Every country has a different term for it: In the United States it’s “pickup.” In Trinidad it’s “taking a sweat.” In Brazil it’s “pelada” (literally “naked”). It’s the other side of soccer, those spontaneous matches played away from the bright lights and manicured fields—the game for anyone, anywhere.
At sixteen, Gwendolyn Oxenham was the youngest Division I athlete in NCAA history, a starter and leading goal-scorer for Duke. At twenty, she graduated, the women’s professional soccer league folded, and her career was over. In Finding the Game, Oxenham, along with her boyfriend and two friends, chases the part of the game that outlasts a career. They bribe their way into a Bolivian prison, bet shillings on a game with moonshine brewers in Kenya, play with women in hijab on a court in Tehran—and discover what the world looks like when you wander down side streets, holding on to a ball.
An entertaining, heartfelt look at the soul of a sport and an eye-opening travel narrative spanning two dozen countries, this book is proof that on the field and in life, some things need no translation.
"Any reader inclined to enjoy energetic writing about soccer will love this book. But Oxenham has brought to this extraordinary project not only a player’s enthusiasm, but also a thoughtful writer’s sense of humor and eye for the magnificently unlikely moment that takes her endeavor beyond the game . . . Finding the Game suggests powerfully, if playfully, that we are connected. All of us. In that suggestion, there is hope . . . A joyous antidote to the newspaper's front page." —NPR's Bill Littlefield, "Only a Game" “It's not just an adventure that all of us would have liked to have had. Oxenham can write, too. A brave account of soccer as a universal language.” —Simon Kuper, New York Times bestselling author of Soccernomics “In Finding the Game, Oxenham goes on an international quest to document soccer as a pickup game that brings promise and joy in even the least promising and most joyless venues. In the course of her travels, she proves beyond a doubt that sports is not only a pervasive second language in every culture, but also one she speaks with perfect fluency. Her book is as charmingly observed as it is beautifully written.” —Madeleine Blais, Pulitzer Prize-winning journalist and author of In These Girls, Hope is a Muscle "Through soccer, Gwendolyn Oxenham discovers and delights in the gifts, on and off the field, that ‘the beautiful game’ can bring. As she says, ‘the best games are marked by a failure to refrain.’ So are the best stories. Hers is proof." —Alexi Lalas, National Soccer Hall of Fame inductee and analyst for ESPN and ABC Sports “I knew Gwendolyn Oxenham and her group had made a terrific documentary film, but it takes completely different skills to write a compelling book. She has achieved that feat here, fashioning a journey narrative about pickup soccer that’s filled with the details of a seasoned observer/adventurer. I enjoyed it from start to finish.” —Grant Wahl, New York Times bestselling author of The Beckham Experiment "Oxenham reintroduced me to some of the rules of soccer and life, that I had forgotten. When Oxenham wrote, 'You don't talk if no one's ever seen you play,' I immediately knew where she was coming from and headed . . . An unparalleled journey that invokes more than just passion for soccer." —Rob Stone, ESPN commentator “Finding the Game proves the reality of the phrase ‘Soccer is the world's game’ and shows that the idea of playing a sport for the joy of it still exists. Gwendolyn and her friends used their passion for soccer to meet people and visit places that would have been unimaginable to most of us. Best of all, she allows the reader to become a part of the adventure.” —Chuck Korr, coauthor of More Than Just a Game “More than just a book about the sport, Finding the Game transports you around the world with humor, wit, and excitement on every page. You don’t have to be a sports fan to devour this book.” —Anson Dorrance, Head Coach, UNC Women’s Soccer; National Soccer Hall of Fame inductee"The youngest Division I athlete in NCAA history, Oxenham was a soccer star for Duke at age 16. By 23, she felt like a has-been, but she still loved to play. Her love of the sport in its least-official form, pickup games, birthed a documentary film project in which she, her boyfriend, and a crew of two traveled the globe looking for games. Their tenacity is remarkable. Despite financial and language barriers, they play with sheep-shearing gauchos in Uruguay, with hardened criminals in La Paz’s infamous San Pedro Prison, in an Arabs-against-Jews contest in Jerusalem, and with salarymen on a Tokyo rooftop. The most memorable sequences take place in the slums of Nairobi, where the poverty is overwhelming, and Tehran, where it’s illegal for women to play with men (she gets a game anyway). Oxenham avoids platitudes but gracefully shows how playing together can unite us more than shared worship of famous teams. Soccer fans will love this, but anyone who enjoys shoestring travelogues will like it, too. They’ll all want to watch the film, Pelada." —Keir Graff, Booklist "The friends go to interesting places and play lots of futbol, but it is the people they meet—a superstar who just happens to be a tiny girl from a Brazilian slum; criminals in a Bolivian prison; Arabs and Jews who grudgingly play against one another in Jerusalem—that truly make the young travelers’ point that sometimes sport can be more than just a game . . . Imbued with both the spirit of youth and the wistful longing of past travels . . . a proud testament to her favorite game." —Publishers Weekly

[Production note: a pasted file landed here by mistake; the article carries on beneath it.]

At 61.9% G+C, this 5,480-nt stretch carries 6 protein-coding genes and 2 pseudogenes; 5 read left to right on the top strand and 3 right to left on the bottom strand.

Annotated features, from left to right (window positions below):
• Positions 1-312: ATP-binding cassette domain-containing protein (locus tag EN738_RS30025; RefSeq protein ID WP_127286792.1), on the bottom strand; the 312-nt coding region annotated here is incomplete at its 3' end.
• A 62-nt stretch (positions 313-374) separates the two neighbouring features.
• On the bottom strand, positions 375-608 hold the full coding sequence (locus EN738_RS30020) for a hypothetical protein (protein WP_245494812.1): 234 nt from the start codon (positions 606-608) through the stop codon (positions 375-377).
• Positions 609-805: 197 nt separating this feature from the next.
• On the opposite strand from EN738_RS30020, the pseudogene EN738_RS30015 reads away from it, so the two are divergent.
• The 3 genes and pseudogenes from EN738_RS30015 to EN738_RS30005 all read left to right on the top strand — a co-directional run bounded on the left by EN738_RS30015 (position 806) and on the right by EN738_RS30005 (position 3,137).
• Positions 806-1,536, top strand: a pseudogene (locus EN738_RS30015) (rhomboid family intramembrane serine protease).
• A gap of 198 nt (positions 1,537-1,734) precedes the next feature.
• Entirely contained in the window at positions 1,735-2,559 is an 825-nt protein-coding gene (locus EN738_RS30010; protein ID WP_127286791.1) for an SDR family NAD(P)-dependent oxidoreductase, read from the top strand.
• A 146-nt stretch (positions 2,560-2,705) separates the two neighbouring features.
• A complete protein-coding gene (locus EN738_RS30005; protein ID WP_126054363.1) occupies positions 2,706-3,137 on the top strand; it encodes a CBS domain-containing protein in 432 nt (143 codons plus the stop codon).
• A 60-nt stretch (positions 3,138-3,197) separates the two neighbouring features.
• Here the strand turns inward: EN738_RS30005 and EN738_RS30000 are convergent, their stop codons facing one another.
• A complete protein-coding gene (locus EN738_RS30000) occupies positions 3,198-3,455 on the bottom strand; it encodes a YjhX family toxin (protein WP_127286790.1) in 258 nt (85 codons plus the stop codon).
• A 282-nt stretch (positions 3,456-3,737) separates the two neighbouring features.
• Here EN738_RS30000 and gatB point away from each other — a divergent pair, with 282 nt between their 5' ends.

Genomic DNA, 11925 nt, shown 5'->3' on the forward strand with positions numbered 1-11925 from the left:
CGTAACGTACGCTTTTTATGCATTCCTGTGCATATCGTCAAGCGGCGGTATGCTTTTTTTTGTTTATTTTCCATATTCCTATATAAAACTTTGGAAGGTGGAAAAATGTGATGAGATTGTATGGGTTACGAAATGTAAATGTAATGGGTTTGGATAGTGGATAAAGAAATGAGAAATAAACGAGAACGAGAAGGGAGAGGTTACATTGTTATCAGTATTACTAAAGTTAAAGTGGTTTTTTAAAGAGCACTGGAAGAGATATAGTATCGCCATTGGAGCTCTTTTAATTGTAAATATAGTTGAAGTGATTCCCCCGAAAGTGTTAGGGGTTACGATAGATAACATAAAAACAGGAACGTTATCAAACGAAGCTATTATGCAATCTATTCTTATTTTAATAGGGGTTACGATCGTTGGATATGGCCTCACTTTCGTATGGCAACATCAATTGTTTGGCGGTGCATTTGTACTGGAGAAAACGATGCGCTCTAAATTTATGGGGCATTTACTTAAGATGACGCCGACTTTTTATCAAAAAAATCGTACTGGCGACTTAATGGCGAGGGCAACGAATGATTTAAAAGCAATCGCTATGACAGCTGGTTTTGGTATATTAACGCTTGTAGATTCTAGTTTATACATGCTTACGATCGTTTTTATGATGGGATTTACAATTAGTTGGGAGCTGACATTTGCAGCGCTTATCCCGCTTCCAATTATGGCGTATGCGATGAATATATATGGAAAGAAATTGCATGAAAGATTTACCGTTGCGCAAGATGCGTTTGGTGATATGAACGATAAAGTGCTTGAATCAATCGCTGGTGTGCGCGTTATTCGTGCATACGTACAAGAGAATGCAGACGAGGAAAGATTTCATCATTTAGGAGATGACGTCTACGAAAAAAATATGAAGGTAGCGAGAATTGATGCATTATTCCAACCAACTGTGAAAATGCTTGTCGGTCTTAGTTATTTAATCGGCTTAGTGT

Gwendolyn Oxenham received an MFA in creative writing from the University of Notre Dame, where she was awarded the Nicholas Sparks post-graduate fellowship. A Duke University soccer alum, she played professionally for Santos FC in Brazil in 2005. She teaches English and plays in pickup games in Southern California.